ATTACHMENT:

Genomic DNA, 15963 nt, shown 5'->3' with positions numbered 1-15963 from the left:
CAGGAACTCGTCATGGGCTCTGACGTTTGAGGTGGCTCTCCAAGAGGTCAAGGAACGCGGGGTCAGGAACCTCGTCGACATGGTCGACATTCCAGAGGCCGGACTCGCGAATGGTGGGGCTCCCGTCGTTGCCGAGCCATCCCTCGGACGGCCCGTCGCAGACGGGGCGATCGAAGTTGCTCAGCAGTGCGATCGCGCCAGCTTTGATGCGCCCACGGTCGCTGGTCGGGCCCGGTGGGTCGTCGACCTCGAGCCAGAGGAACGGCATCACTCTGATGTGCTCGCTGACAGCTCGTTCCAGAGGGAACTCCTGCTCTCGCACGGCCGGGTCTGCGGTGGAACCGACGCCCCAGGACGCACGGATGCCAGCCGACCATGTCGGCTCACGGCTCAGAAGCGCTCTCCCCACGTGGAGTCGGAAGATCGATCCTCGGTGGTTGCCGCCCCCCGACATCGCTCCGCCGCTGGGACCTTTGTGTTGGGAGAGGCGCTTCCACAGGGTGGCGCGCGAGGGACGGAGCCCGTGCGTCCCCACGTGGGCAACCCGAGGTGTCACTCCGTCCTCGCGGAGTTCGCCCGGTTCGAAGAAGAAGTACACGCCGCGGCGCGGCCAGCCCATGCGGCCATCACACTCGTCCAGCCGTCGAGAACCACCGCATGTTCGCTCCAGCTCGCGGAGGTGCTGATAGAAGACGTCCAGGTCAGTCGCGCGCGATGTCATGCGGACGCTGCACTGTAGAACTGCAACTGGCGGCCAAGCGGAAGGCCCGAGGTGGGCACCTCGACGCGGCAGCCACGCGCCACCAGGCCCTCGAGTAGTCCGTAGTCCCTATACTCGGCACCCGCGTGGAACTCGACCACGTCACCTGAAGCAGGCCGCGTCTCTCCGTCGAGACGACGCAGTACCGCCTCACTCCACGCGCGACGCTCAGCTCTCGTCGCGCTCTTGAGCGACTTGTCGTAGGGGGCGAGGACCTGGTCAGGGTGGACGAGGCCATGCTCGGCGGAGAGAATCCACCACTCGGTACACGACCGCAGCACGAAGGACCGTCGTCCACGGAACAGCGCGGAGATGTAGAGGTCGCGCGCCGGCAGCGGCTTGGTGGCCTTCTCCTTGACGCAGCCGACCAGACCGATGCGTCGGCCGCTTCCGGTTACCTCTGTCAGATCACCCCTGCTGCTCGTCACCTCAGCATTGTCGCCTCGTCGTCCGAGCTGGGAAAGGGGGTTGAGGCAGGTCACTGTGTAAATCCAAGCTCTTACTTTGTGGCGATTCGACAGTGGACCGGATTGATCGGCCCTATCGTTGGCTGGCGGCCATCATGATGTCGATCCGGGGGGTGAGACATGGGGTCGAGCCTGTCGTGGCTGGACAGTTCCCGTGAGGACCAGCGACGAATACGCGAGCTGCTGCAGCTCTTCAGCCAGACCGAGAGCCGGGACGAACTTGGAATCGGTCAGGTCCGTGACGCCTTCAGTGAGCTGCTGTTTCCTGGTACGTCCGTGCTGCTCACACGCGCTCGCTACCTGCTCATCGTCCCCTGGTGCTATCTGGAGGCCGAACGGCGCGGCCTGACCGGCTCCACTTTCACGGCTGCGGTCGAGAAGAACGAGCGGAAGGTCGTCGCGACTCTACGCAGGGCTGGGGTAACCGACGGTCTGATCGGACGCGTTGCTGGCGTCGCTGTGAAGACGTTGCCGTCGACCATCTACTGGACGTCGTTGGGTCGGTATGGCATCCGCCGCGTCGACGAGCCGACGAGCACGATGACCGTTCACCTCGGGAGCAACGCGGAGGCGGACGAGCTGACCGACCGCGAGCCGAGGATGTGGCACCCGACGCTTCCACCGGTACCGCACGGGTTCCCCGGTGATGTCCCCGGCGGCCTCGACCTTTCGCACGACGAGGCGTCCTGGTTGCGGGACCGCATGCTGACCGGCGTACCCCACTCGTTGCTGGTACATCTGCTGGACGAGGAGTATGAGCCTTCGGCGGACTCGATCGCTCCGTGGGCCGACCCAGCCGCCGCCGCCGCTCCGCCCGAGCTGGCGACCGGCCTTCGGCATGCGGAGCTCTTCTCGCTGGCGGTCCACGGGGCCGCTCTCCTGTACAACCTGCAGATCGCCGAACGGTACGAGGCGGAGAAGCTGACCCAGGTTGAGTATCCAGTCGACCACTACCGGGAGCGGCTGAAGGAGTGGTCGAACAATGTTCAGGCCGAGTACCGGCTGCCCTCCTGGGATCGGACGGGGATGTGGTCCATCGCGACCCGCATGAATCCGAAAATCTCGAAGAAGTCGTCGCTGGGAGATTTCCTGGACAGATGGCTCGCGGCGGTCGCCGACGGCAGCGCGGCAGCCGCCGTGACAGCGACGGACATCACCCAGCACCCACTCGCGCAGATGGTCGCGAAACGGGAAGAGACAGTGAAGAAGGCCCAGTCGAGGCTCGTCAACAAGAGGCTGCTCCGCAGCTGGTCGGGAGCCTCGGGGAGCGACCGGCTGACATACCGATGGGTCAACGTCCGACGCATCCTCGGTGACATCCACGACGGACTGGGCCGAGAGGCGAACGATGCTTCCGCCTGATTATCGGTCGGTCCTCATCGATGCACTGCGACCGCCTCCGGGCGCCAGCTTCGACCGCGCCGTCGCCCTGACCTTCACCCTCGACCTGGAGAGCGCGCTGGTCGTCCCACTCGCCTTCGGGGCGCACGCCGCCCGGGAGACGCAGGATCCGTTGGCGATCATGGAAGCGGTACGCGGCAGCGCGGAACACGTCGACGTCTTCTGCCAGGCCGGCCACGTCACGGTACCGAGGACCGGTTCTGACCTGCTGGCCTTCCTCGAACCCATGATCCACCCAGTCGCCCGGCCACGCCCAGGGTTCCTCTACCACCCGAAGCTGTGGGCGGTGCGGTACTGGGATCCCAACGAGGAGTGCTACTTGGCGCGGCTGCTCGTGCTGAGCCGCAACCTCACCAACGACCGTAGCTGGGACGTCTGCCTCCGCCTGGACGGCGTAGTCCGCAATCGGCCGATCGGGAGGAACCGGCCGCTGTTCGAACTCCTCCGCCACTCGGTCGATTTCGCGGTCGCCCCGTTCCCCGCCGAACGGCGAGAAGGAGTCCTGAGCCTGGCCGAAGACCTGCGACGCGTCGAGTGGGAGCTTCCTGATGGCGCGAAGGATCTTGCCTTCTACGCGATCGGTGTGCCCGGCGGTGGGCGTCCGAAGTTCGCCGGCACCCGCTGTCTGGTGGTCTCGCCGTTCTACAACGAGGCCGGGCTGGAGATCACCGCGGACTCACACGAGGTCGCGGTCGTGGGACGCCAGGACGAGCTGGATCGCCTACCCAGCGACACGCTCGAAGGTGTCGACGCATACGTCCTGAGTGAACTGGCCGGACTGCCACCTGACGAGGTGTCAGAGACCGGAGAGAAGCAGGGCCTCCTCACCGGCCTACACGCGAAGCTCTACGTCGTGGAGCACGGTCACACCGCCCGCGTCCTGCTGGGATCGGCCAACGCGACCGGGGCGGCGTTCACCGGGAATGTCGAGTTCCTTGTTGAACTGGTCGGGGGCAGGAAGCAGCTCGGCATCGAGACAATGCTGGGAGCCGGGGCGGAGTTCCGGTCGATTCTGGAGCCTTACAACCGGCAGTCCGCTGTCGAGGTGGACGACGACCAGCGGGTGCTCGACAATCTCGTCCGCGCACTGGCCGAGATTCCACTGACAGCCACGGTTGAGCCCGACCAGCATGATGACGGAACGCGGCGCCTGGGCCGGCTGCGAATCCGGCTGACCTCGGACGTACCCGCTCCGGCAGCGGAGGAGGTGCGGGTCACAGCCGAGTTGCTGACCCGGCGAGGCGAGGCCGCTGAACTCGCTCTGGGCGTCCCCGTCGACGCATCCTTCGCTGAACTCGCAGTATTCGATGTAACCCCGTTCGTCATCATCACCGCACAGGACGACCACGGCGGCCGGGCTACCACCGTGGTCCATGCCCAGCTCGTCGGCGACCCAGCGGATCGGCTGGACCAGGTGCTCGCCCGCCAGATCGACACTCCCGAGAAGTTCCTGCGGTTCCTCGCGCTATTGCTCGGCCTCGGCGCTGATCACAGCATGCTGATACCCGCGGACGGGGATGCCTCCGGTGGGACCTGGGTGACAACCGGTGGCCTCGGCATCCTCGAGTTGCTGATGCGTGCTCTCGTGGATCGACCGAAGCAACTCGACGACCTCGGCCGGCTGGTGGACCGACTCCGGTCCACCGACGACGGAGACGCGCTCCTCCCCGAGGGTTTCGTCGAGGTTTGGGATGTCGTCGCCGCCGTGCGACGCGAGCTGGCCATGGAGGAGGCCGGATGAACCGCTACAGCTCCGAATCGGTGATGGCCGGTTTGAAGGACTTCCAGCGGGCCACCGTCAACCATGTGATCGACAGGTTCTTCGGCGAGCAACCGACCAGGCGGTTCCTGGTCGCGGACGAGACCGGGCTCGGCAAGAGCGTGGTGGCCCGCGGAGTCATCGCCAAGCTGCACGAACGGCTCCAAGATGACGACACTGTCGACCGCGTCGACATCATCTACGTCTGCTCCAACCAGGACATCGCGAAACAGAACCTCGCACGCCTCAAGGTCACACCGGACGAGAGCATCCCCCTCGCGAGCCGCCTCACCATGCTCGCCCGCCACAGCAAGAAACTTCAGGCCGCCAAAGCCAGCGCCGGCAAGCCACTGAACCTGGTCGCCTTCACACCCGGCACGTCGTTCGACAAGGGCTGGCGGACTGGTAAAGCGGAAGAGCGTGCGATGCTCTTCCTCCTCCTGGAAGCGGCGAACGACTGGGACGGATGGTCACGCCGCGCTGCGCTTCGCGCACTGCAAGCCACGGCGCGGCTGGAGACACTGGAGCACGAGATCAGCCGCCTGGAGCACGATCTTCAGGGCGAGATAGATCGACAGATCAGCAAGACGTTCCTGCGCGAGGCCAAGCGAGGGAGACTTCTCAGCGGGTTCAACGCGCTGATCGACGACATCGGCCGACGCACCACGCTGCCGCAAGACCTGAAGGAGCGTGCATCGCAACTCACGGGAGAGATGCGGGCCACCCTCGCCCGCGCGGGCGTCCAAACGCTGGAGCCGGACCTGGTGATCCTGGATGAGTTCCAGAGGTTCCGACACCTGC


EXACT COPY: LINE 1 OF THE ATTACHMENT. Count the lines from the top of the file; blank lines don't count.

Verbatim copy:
Genomic DNA, 15963 nt, shown 5'->3' with positions numbered 1-15963 from the left: